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Further sights

In addition to the Schleißheim palace complex, a further place of interest administered by the Bavarian Palace Department in the area north of Munich is the palace and court garden of Dachau.

Dachau Palace and Court Garden

 

 

Picture: Dachau Palace, garden façade

Dachau Palace, garden façade

Dachau is located on a hill above the river Amper, once the site of a castle which in the late 12th century passed from the Counts of Dachau to the ruling Wittelsbach family.

In the 16th century it became the favourite country residence of the Munich court. It was easy to get to from Munich, and attractive because of its hilltop location with the view over the countryside as far as the Alps. From 1546 on, during the time of Wilhelm IV (reigned 1508-1550) and Albrecht V (reigned 1550-1579), the building was transformed into a massive four-winged complex.

 

Picture: Dachau Palace, Banqueting Hall

Dachau Palace, Banqueting Hall

The Banqueting Hall tract that can still be seen today was inserted between the existing wings. The outstanding feature of the hall is the coffered ceiling, created by the Munich artist Hans Wisreutter in 1564 to 1566. The wooden Renaissance ceiling is one of the most important of its kind in southern Germany.

At the same time Duke Albrecht ordered a series of tapestries featuring the deeds of Hercules from Michel de Bos in Antwerp to decorate the walls.

The first major change to the Festival Hall took place in around 1610, when the tapestries were transferred to the Munich Residence. They were replaced by a gallery containing numerous portraits of members of the Bavarian ruling house and their relations.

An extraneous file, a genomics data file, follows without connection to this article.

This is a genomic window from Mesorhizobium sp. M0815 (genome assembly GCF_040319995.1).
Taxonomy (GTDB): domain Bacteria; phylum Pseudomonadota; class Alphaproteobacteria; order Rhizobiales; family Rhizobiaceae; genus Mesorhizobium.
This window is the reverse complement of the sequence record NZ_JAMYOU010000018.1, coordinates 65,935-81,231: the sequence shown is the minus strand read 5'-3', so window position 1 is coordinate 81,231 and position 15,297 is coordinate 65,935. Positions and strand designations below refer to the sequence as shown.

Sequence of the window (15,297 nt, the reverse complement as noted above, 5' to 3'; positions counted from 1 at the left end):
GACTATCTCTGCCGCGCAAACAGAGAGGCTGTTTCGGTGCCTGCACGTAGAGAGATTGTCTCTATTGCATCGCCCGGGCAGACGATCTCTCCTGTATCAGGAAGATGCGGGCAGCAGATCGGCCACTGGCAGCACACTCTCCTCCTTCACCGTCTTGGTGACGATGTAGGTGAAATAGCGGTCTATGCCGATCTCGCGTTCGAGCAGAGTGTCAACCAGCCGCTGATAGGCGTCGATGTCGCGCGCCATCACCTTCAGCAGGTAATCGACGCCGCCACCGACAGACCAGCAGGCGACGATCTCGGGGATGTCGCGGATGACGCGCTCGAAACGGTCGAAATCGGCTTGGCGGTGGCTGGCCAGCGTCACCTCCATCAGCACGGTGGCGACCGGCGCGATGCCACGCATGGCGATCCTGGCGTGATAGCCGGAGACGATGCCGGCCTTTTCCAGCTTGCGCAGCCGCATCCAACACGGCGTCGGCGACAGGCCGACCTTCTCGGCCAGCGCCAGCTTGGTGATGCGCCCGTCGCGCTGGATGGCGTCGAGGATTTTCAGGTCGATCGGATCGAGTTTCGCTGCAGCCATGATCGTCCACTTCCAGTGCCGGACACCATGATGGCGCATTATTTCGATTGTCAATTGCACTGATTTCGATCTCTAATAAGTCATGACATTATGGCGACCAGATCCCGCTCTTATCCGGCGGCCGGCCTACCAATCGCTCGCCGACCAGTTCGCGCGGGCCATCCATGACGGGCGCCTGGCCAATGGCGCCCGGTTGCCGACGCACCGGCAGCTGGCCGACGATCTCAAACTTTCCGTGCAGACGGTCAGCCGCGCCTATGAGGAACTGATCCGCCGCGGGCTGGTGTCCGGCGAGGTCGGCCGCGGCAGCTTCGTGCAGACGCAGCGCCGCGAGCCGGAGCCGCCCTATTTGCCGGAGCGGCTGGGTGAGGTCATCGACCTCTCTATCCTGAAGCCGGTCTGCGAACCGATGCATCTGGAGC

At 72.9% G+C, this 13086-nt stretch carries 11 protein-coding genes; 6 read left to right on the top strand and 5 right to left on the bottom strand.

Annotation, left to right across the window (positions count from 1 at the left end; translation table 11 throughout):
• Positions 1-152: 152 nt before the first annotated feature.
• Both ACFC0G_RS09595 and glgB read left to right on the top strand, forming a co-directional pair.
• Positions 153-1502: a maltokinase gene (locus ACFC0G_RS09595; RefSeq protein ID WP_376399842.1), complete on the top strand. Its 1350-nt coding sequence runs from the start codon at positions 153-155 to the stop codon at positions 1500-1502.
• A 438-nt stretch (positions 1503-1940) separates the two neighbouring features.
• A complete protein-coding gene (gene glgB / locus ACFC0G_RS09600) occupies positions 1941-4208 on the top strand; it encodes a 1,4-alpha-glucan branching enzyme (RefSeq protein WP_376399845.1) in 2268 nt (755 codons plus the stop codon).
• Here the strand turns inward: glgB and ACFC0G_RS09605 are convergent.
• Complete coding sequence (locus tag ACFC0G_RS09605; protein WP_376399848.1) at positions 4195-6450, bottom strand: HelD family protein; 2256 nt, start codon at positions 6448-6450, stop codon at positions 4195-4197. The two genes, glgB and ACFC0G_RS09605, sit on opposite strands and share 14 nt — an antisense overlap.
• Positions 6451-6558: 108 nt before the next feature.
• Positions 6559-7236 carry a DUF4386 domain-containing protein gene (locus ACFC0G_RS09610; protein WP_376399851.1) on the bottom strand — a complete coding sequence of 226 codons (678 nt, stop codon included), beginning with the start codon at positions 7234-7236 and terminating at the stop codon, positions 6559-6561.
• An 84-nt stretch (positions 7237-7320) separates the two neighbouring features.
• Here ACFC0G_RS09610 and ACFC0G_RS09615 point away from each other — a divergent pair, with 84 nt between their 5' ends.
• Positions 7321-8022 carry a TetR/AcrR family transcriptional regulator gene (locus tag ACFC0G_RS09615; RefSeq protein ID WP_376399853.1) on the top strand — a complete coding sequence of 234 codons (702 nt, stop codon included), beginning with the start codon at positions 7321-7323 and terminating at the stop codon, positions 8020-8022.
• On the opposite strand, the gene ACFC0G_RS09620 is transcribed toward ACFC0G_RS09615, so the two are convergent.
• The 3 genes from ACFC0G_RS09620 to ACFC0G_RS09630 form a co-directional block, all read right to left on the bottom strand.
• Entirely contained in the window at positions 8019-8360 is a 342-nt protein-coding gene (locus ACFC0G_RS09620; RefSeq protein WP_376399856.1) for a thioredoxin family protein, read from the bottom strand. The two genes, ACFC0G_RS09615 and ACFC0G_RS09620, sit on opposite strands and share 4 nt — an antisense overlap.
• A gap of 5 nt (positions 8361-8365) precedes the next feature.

Picture: Pergola in the Dachau Court Garden

Linden pergola

From 1806 to 1809, three-quarters of the palace was pulled down. Only the hall tract remained, which had been redesigned in the baroque style, and was now used for storage purposes. The wooden hall ceiling was only preserved through being transferred in 1868 to the newly-founded Bavarian National Museum. After the end of the Second World War it was decided that the ceiling should be returned; but it was not until March 1979 that the reinstalled wooden ceiling was finally presented to the public.

In the Dachau Court Garden, old garden walls, an almost 280-year-old linden pergola, an orchard and a small woodland area in which various amusements were originally installed, reflect the successive epochs of garden design.

 

Picture: Dachau Court Garden

Dachau Court Garden

From the 16th century on the garden underwent many changes; the original walled Renaissance garden with geometric flower and herb beds was transformed into a baroque ornamental parterre with clipped box trees, and at the beginning of the 19th century, under King Maximilian I Joseph, this in turn became the present orchard.

The garden is particularly attractive through its position on a high ridge at the edge of a hilly region formed in the Tertiary period.

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